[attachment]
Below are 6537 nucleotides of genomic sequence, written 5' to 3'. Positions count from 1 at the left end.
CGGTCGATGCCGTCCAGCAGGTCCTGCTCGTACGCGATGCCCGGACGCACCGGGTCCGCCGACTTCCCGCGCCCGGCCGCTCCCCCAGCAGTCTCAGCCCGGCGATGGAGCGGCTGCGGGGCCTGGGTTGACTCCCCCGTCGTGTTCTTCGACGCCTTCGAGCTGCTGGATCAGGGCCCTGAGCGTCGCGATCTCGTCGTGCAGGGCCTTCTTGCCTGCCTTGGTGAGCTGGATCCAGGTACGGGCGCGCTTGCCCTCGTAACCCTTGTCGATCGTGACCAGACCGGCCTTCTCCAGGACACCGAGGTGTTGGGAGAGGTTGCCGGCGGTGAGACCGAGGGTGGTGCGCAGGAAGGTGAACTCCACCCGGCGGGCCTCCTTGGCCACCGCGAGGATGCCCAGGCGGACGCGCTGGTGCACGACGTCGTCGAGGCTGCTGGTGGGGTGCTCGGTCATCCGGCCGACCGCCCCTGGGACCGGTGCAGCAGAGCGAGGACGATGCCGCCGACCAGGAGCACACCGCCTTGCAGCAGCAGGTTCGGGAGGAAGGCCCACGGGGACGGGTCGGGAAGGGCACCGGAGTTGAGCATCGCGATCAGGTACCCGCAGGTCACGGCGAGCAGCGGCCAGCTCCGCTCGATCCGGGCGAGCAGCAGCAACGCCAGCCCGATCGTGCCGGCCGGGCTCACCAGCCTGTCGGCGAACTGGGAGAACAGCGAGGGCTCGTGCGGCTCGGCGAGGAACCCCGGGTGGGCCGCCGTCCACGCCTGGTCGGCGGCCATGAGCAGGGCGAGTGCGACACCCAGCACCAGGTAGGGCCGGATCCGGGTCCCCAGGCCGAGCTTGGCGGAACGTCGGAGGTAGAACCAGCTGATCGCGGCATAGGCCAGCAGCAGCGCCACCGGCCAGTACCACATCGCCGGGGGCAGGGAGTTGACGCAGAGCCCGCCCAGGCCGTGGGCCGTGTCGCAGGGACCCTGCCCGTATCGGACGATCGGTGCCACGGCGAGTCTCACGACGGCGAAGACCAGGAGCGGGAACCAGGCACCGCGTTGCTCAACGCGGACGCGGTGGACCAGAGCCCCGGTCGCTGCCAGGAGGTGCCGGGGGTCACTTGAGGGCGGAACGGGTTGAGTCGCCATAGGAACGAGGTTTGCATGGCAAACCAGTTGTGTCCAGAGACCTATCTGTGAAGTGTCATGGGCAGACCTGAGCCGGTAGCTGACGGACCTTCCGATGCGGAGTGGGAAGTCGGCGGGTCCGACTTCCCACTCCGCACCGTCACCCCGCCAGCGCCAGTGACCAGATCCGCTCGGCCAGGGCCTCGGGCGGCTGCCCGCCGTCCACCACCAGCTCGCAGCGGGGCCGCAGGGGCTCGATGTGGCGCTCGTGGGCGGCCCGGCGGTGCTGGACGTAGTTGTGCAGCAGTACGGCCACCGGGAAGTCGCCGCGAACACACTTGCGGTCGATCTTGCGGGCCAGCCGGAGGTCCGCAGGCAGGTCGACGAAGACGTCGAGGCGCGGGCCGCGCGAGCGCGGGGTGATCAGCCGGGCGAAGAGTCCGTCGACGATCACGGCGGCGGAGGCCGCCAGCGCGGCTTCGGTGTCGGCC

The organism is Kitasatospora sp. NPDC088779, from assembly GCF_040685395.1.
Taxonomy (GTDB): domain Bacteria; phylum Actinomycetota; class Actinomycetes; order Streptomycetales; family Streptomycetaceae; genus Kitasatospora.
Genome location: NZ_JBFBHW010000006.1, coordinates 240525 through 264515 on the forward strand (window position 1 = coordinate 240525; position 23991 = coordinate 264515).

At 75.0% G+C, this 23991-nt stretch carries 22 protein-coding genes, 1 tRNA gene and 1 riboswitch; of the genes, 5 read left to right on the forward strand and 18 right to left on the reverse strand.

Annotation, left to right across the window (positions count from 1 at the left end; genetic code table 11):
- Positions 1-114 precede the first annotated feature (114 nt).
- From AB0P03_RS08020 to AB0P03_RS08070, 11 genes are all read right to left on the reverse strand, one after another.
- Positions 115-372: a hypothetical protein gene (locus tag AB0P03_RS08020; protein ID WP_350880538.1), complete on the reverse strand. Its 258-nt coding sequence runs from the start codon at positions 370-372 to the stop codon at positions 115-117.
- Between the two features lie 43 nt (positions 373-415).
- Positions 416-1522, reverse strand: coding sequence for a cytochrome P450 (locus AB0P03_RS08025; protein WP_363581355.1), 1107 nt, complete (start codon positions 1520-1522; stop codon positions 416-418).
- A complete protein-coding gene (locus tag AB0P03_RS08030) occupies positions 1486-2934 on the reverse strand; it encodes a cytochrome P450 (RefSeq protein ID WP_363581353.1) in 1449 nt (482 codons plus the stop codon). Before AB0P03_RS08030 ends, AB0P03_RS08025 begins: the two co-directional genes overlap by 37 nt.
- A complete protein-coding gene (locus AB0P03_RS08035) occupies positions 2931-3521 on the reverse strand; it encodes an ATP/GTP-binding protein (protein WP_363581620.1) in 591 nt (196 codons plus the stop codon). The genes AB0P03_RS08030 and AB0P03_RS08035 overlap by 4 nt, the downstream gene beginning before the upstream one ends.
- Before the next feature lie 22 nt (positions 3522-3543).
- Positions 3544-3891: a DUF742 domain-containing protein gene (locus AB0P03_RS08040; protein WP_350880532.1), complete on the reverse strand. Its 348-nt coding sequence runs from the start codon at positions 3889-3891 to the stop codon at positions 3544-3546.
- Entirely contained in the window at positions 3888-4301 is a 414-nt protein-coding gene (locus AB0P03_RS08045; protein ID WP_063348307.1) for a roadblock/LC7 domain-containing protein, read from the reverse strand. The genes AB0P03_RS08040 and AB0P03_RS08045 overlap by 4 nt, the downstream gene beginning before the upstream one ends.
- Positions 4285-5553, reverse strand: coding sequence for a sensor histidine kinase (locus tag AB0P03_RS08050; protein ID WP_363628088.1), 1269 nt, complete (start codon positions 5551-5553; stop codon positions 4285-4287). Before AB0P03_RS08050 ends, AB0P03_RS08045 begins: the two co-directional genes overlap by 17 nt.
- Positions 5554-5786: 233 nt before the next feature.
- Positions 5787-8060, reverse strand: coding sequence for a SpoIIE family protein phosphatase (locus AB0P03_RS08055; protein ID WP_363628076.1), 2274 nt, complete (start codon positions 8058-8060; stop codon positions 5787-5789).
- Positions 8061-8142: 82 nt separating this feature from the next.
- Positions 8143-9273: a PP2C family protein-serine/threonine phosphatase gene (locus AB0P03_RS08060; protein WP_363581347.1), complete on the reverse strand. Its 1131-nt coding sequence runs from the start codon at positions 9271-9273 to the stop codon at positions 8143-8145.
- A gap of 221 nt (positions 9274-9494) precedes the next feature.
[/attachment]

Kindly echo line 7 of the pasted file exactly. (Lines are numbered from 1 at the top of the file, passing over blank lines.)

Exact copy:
Annotation, left to right across the window (positions count from 1 at the left end; genetic code table 11):